Greater City Providence

A Silver Lining? Towns Consider Service Consolidation

consolidationMany people have been saying for years (decades?) that Rhode Island, for its size and population, is outrageously (and inefficiently) over-serviced… Too many towns, too many school systems, too many police departments, etc. etc… Several state leaders have given unsuccessful lip service to the idea of serious service consolidation in the state, but it appears that our ongoing economic catastrophe might be starting to accomplish what has thus far been an impossible dream.

This Providence Business News article discusses that several Rhode Island municipalities have ongoing talks about combining services ranging from the mundane (animal services) to the sacred cow (school systems). No municipal borders or town halls are going anywhere quite yet, but our yawning budget deficit is starting to stoke some interesting ideas for solutions.

Image from

Bret Ancowitz


  • And amazingly, it only took a financial apocalypse to bring Rhode Islanders to the point of considering this mundane and, to all appearances, sensible measure.

    At this rate, Rhode Island could develop quite a reputation for being a place inhabited by reasonable, enlightened people, a place tolerant of new attitudes and ideas, a place with a reputation for progressive thinking — maybe even as soon as the next two or three millenia.

  • Maybe I’m smoking too much, but I seem to remember a study recently released that shows a point at which consolidation of school districts in particular show diminishing returns.

    For some reason, the number 2,500 students is stuck in my mind as being the tipping point. Also, that study shows that RI is at the low end of some ratios of administrators-to-students.

    If anybody remember what I’m on about, please post a link. I can’t find it for the life of me…

  • @Frymaster: The report was from RIPEC, and is here:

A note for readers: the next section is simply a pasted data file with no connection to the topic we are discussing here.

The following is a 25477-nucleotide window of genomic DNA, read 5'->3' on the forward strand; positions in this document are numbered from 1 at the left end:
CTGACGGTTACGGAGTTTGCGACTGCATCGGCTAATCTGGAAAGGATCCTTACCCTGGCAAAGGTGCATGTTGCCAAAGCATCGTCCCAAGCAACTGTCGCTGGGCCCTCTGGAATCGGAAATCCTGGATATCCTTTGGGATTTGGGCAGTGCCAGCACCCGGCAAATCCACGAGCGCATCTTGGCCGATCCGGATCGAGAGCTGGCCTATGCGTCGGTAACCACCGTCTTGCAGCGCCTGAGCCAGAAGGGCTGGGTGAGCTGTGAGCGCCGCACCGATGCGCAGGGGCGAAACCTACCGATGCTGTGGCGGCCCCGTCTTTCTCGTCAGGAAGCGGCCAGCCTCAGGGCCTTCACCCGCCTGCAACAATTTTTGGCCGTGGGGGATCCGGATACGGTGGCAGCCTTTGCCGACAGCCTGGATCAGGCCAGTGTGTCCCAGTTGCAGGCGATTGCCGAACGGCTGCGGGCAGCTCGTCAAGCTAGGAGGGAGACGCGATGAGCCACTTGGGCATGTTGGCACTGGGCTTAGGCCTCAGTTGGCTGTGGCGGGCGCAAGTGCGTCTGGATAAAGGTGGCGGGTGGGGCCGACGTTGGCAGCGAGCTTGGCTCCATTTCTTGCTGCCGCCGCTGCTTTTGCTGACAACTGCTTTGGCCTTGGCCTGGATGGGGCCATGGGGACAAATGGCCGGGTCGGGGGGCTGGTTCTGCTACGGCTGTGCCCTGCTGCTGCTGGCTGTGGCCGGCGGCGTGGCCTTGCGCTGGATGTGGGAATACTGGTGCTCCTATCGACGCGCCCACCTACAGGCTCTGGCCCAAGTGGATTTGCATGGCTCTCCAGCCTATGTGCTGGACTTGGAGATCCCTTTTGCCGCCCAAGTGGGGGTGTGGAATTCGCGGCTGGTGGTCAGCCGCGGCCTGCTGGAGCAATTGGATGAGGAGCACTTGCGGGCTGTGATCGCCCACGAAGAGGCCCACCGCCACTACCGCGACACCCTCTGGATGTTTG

I think the tipping point was 6000 students, when the study authors claimed that inefficiencies enter back into larger districts. I had some issues with the methodology and the conclusions drawn.

  • What about inefficiencies in police and fire departments or in municipal clerical and administrative offices?

  • I do wonder how different all these costs would be if there were a giant wave of consolidation. Say, for example, if Providence annexed Cranston, Warwick, Johnston, Pawtucket, Central Falls and East Providence.

    An added short-term benefit would be that CVS would sell double the local amount of high blood pressure medication during the public hearing process.

  • An article in today’s Cape Cod Times reports about merger talks between the Eastham and Orleans Police Departments. The Cape is pretty much as balkanized as Rhode Island when it comes to the independence of local municipalities, though there are a couple regional school districts out there.

    The primary spark for the police regionalization talks is [Eastham Police Chief] Hedlund’s retirement in March, which “makes this a good opportunity to consider a common chief,” Dunford said.

    Hedlund makes $120,000 to lead Eastham’s 16-officer department. The Orleans force has 22 police officers, according to its Web site.

    Orleans and Eastham sit at the Cape’s elbow. Orleans is the major hub for the Outer Cape, with people from towns further out traveling to Orleans for many essentials. Before 1797, Orleans and Eastham were one town.

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